A too-soon look at next fall, sans the inevitable injuries, suspensions and other pratfalls of the long offseason.
- - -
|2007 Record • Past Five Years|
2007: 5-7 (2-6 ACC, 5th Coastal)
2003-07: 41-21 (22-17 ACC/Big East)
|Five-Year Recruiting Rankings*|
|2004-08: 4 • 7 • 14 • 19 • 5|
|Returning Starters, Roughly|
|11 (4 Offense, 7 Defense)|
|With so much veteran defensive talent en route to the NFL, all of the half-dozen or so candidates for this title are highly-sought prospects not yet fully removed from the "potential" phase of their career – that is, middling or part-time starters who haven’t been disappointing enough to write off. The pro scouts seem to have given up on few of UM’s blue chip underachievers, at least, and none less so than Eric Moncur, the only one of last year’s deep pass-rushing contingent back on this year’s line. Moncur has 7.5 career sacks, a number he has the talent to double if he doesn’t yield most of his time to hot young ‘un Allen Bailey.|
|Weep For Your Childhood|
|Noooooo! They be destroyin the Orange Bowl!
Okay, seriously, you guys, the first game I remember watching on TV was the 1988 Orange Bowl, Miami over Oklahoma to secure its second mythical title, and that big, winking orange. That logo has never looked right on Corporate Name Field. Our children will never know such putrid lighting. Part Two is here, and it’s not for the sentimental.
What's Changed. Miami built its name on first rate quarterbacks and receivers, and it still recruits them, at least. The fact that Miami's offense can recruit a five-star, consensus number one passer one year (Kyle Wright) and a four-star, top 15 guy the next (Kirby Freeman) and go on to finish last in passing in the country's most conservative, lowest-scoring conference in their fourth and fifth years, respectively, is a kind of scandal. With the alleged receiving talent on hand, the Hurricanes' complete failure on offense the last two years - and especially in 2007, when they finished 110th in total yards and 101st in scoring, barely ahead of Duke on both fronts - must amount to the greatest waste of resources in decades.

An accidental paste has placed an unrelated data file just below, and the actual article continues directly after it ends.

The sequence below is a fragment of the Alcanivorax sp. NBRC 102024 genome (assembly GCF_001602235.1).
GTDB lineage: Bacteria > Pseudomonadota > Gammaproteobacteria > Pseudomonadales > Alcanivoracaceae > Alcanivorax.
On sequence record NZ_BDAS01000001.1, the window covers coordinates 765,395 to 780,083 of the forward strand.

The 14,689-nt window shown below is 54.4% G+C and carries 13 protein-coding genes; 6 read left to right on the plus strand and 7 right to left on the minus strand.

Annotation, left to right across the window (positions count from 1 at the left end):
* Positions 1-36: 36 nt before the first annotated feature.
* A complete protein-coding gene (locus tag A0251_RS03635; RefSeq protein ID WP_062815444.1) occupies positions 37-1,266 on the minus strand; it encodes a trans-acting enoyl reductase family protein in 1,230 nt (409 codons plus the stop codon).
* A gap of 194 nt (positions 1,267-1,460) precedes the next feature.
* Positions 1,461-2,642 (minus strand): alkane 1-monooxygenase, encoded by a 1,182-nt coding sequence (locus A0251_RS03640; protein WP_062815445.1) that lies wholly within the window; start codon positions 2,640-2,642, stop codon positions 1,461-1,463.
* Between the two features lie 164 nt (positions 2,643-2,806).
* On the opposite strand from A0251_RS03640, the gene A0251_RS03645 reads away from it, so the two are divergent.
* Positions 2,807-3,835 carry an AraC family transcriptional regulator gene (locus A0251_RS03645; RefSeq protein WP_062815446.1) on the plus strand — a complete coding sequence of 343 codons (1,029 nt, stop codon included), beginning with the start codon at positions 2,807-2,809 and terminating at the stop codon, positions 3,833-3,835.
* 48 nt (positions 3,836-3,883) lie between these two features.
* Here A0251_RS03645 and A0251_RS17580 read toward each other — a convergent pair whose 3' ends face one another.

I like to show big trends visually. The story of Miami's offense looks like this:
Even similarly touted Brock Berlin, harassed as a mediocrity at best after his transfer from Florida, led the offense to a full touchdown more per game in his worst year than Wright and Freeman managed in two years in his wake, under two different offensive coordinators. In years without crazy, stat-zapping clock rules, the national median is about 26-27 points per game. Armed with an experienced group of would-be stars, last year's coaching change made no significant move toward any definition of "average."
So maybe it was the players. We'll find out, because aside from the running backs, they'll be virtually all new across the board offensively. I stress that this cannot possibly be a bad thing. If redshirt freshman Robert Marve is weak-armed, inconsistent and uncertain with little time to find his young set of fleet but maddeningly butterfingery receivers, well, that's just the new normal 'round these parts.
What's the Same. Miami was racked by injuries on the front seven, especially at linebacker, so even with six regulars moving along, six more follow with multiple starts. The only individual who'll be particularly missed is Calais Campbell, probably a first round pick on Saturday, and that's assuming he faced a lot of double teams off the edge last year: Campbell's sack total dipped from his breakout sophomore effort and, despite the love from scouts and all-America projections, he was only honorable mention all-ACC. In terms of production, Eric Moncur was about as good on paper, and if stats don't reflect reality in his case, there's always someone else - Allen Bailey? Dwayne Hendricks? Five-star recruits are incoming at tackle (Marcus Fortson) and linebacker (Arthur Brown), though the former is too big and the latter too small to assume a pass rushing role.
It's Javarris James' neighborhood, but Mr. Cooper is looking to buy.
- - -
Thud and Lightning. If the offense is going to be any better at all, it will be by the hands/feet/vision of the running backs, who have endured yeoman's labor compared to the gaping holes enjoyed their now-millionaire predecessors. It's hard to tell if this contributes to the woes of the passing game or is a result of them, but 2007 was the fourth year in a row Miami has failed to average four yards per carry as a team and the first year that its starter, Javarris James, was under par his own self. Graig Cooper was consistently more explosive, averaging almost five-and-a-half per carry and breaking off five separate runs longer than James' longest carry of the season (just 23 yards), but he wore down late in the year, and there was never any indication Cooper would assume the feature role; James started every game and got a majority of the carries in almost all of them. There are no new stars-in-waiting behind the old ones; if the production between Cooper and James is the same (no reason to think it won't be) the new quarterback is going to have a lot of heavy lifting.